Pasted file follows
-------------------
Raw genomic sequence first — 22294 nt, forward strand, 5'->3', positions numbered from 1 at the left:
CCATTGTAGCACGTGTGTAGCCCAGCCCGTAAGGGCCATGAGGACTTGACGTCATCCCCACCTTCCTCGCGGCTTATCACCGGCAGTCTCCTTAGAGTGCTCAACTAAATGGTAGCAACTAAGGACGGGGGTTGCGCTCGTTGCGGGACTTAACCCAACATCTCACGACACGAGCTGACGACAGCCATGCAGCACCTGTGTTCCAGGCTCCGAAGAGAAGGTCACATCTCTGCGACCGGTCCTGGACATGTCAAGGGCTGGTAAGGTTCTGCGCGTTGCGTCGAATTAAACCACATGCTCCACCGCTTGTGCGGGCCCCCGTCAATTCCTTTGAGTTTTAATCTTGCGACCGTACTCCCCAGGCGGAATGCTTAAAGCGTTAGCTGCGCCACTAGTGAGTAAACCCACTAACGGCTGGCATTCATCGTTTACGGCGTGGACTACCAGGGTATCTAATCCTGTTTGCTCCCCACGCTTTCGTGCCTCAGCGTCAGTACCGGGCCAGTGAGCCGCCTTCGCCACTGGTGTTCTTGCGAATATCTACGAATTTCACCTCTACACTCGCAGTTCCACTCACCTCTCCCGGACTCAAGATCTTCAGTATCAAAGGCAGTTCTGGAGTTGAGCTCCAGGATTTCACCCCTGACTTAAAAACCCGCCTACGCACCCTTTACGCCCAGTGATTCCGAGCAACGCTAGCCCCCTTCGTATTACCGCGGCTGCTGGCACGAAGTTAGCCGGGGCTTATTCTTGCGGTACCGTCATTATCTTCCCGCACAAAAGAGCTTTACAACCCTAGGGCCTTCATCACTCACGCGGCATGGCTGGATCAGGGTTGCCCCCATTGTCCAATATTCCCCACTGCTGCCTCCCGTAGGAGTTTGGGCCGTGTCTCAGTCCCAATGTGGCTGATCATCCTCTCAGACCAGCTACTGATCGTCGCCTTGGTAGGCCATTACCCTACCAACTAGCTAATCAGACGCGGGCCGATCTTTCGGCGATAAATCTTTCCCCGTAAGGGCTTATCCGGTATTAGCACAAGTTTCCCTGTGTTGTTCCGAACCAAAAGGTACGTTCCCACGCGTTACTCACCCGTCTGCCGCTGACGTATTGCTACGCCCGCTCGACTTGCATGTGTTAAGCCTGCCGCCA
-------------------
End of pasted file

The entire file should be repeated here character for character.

Raw genomic sequence first — 22294 nt, forward strand, 5'->3', positions numbered from 1 at the left:
CCATTGTAGCACGTGTGTAGCCCAGCCCGTAAGGGCCATGAGGACTTGACGTCATCCCCACCTTCCTCGCGGCTTATCACCGGCAGTCTCCTTAGAGTGCTCAACTAAATGGTAGCAACTAAGGACGGGGGTTGCGCTCGTTGCGGGACTTAACCCAACATCTCACGACACGAGCTGACGACAGCCATGCAGCACCTGTGTTCCAGGCTCCGAAGAGAAGGTCACATCTCTGCGACCGGTCCTGGACATGTCAAGGGCTGGTAAGGTTCTGCGCGTTGCGTCGAATTAAACCACATGCTCCACCGCTTGTGCGGGCCCCCGTCAATTCCTTTGAGTTTTAATCTTGCGACCGTACTCCCCAGGCGGAATGCTTAAAGCGTTAGCTGCGCCACTAGTGAGTAAACCCACTAACGGCTGGCATTCATCGTTTACGGCGTGGACTACCAGGGTATCTAATCCTGTTTGCTCCCCACGCTTTCGTGCCTCAGCGTCAGTACCGGGCCAGTGAGCCGCCTTCGCCACTGGTGTTCTTGCGAATATCTACGAATTTCACCTCTACACTCGCAGTTCCACTCACCTCTCCCGGACTCAAGATCTTCAGTATCAAAGGCAGTTCTGGAGTTGAGCTCCAGGATTTCACCCCTGACTTAAAAACCCGCCTACGCACCCTTTACGCCCAGTGATTCCGAGCAACGCTAGCCCCCTTCGTATTACCGCGGCTGCTGGCACGAAGTTAGCCGGGGCTTATTCTTGCGGTACCGTCATTATCTTCCCGCACAAAAGAGCTTTACAACCCTAGGGCCTTCATCACTCACGCGGCATGGCTGGATCAGGGTTGCCCCCATTGTCCAATATTCCCCACTGCTGCCTCCCGTAGGAGTTTGGGCCGTGTCTCAGTCCCAATGTGGCTGATCATCCTCTCAGACCAGCTACTGATCGTCGCCTTGGTAGGCCATTACCCTACCAACTAGCTAATCAGACGCGGGCCGATCTTTCGGCGATAAATCTTTCCCCGTAAGGGCTTATCCGGTATTAGCACAAGTTTCCCTGTGTTGTTCCGAACCAAAAGGTACGTTCCCACGCGTTACTCACCCGTCTGCCGCTGACGTATTGCTACGCCCGCTCGACTTGCATGTGTTAAGCCTGCCGCCA